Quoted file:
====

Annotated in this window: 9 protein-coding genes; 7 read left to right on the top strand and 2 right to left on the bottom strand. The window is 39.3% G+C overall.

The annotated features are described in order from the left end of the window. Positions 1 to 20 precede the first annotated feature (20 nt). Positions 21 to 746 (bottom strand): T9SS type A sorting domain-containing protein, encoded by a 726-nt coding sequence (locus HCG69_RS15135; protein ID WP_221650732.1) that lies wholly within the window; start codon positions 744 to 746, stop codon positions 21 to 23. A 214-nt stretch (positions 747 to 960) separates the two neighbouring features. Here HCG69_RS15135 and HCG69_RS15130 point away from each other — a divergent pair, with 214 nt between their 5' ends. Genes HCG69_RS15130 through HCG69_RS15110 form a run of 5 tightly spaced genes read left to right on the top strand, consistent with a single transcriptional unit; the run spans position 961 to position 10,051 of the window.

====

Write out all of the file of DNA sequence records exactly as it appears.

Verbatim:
Annotated in this window: 9 protein-coding genes; 7 read left to right on the top strand and 2 right to left on the bottom strand. The window is 39.3% G+C overall.

The annotated features are described in order from the left end of the window. Positions 1 to 20 precede the first annotated feature (20 nt). Positions 21 to 746 (bottom strand): T9SS type A sorting domain-containing protein, encoded by a 726-nt coding sequence (locus HCG69_RS15135; protein ID WP_221650732.1) that lies wholly within the window; start codon positions 744 to 746, stop codon positions 21 to 23. A 214-nt stretch (positions 747 to 960) separates the two neighbouring features. Here HCG69_RS15135 and HCG69_RS15130 point away from each other — a divergent pair, with 214 nt between their 5' ends. Genes HCG69_RS15130 through HCG69_RS15110 form a run of 5 tightly spaced genes read left to right on the top strand, consistent with a single transcriptional unit; the run spans position 961 to position 10,051 of the window.